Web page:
A line which approaches nearer to some curve than assignable distance, but, though infinitely extended, would never meet it. Asymptotes may be straight lines or curves. A rectilinear asymptote may be conceived as a tangent to the curve at an infinite distance.

On a graph, a curve which is approached but never reached.

a straight line to which a curve continuously draws nearer without ever touching it.

a straight line that is the limiting value of a curve; can be considered as tangent at infinity; "the asymptote of the curve"

a line or curve that approaches a given curve arbitrarily closely, as illustrated in the above diagram

a line that a graph approaches, but doesn't ever reach, as its x - or y - values become very large or very small

a line that a graph approaches but never intersects

a line which the graph gets very close to, but does not touch

a line whose distance to a given curve tends to zero and may or may not intersect its associated curve

an infinitely long straight line which sort of acts like a boundary

a straight line associated with a curve such that as a point moves along an infinite branch of the curve the distance from the point to the line approaches zero and the slope of the curve at the point approaches the slope of the line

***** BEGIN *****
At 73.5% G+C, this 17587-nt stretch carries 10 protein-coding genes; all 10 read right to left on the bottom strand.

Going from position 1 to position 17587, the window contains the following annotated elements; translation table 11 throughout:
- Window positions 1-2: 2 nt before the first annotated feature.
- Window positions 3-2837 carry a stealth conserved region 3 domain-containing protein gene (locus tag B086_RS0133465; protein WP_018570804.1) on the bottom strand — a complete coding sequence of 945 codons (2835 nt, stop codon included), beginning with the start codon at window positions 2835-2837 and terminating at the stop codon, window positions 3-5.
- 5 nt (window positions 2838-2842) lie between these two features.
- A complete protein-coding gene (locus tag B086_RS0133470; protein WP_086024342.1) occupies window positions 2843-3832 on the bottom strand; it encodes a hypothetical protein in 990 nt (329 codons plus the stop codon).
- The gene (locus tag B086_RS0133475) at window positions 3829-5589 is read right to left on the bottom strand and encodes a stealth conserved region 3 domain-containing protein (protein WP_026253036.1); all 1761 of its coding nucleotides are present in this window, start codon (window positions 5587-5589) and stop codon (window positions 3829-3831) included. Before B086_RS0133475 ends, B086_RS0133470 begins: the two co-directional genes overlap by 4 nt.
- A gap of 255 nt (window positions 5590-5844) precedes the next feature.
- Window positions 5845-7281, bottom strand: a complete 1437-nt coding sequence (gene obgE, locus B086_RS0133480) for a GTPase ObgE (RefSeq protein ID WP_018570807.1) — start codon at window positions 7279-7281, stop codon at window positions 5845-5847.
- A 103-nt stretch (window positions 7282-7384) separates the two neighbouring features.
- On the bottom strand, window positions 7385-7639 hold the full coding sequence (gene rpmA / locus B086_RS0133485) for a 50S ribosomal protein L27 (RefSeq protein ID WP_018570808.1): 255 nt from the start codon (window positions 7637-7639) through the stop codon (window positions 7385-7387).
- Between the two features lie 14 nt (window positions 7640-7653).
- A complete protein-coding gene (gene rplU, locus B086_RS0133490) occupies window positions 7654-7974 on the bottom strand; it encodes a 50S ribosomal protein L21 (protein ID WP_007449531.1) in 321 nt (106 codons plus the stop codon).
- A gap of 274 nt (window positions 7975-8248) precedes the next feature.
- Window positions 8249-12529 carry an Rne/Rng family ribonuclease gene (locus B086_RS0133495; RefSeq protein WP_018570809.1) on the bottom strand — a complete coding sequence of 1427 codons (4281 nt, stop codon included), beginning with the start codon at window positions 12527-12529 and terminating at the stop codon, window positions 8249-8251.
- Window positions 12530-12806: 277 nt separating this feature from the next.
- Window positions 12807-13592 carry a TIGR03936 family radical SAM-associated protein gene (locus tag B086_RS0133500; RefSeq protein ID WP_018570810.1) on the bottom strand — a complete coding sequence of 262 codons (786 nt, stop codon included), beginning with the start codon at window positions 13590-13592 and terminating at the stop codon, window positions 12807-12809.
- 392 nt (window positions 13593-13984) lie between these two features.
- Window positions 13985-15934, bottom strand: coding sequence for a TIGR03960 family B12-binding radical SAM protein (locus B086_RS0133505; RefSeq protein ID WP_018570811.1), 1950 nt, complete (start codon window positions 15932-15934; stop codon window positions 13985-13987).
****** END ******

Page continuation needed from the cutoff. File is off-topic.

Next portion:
a straight or curved line which a curve will approach arbitrarily closely, but never touch

a way of describing how a graph looks when an infinity is approached

A line related to a given curve such that the distance from the line to a point on the curve approaches zero as the distance of the point from an origin increases without bound.

If the graph of a function approaches a horizontal line or a vertical line, we call the line an asymptote.

Straight lines that have the property of becoming and staying arbitrarily close to the curve as the distance from the origin increases to infinity. For example, the -axis is the only asymptote to the graph of sin()/.

A line that is considered to be the limit to a curve. As the curve approaches the asymptote, the distance separating the curve and the asymptote continues to decrease, but the curve never actually intersects the asymptote.

An asymptote is a straight line that defines the limits of a curve (such as a hyperbola). In the picture above, the dashed lines are asymptotes of the hyperbola.

An asymptote is a straight line or curve A to which another curve B (the one being studied) approaches closer and closer as one moves along it. As one moves along B, the space between it and the asymptote A becomes smaller and smaller, and can in fact be made as small as one could wish by going far enough along. A curve may or may not touch or cross its asymptote.